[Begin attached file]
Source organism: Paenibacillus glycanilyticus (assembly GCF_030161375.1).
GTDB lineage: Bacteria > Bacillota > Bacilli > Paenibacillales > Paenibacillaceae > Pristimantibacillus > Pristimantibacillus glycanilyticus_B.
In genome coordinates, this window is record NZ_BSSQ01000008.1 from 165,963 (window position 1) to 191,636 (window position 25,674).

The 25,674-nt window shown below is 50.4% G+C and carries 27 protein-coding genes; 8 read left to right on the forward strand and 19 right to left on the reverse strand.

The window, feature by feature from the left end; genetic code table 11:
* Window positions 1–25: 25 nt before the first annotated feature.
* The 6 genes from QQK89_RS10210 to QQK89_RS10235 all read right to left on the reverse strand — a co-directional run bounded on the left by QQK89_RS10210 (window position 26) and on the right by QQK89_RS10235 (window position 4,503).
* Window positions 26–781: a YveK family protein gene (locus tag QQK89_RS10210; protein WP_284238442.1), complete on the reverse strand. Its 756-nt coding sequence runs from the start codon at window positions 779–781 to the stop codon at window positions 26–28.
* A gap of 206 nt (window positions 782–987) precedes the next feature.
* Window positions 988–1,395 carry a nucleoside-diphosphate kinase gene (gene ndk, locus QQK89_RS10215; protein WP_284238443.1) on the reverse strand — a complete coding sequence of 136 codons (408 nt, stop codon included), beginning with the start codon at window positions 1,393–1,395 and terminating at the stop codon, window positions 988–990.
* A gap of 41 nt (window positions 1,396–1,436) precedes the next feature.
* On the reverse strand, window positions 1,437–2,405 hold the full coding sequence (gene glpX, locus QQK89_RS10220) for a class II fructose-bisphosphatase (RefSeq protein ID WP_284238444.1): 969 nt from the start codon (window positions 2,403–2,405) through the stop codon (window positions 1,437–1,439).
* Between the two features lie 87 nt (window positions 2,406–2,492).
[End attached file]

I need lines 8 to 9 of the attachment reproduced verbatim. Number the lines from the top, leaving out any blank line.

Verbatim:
* Window positions 26–781: a YveK family protein gene (locus tag QQK89_RS10210; protein WP_284238442.1), complete on the reverse strand. Its 756-nt coding sequence runs from the start codon at window positions 779–781 to the stop codon at window positions 26–28.
* A gap of 206 nt (window positions 782–987) precedes the next feature.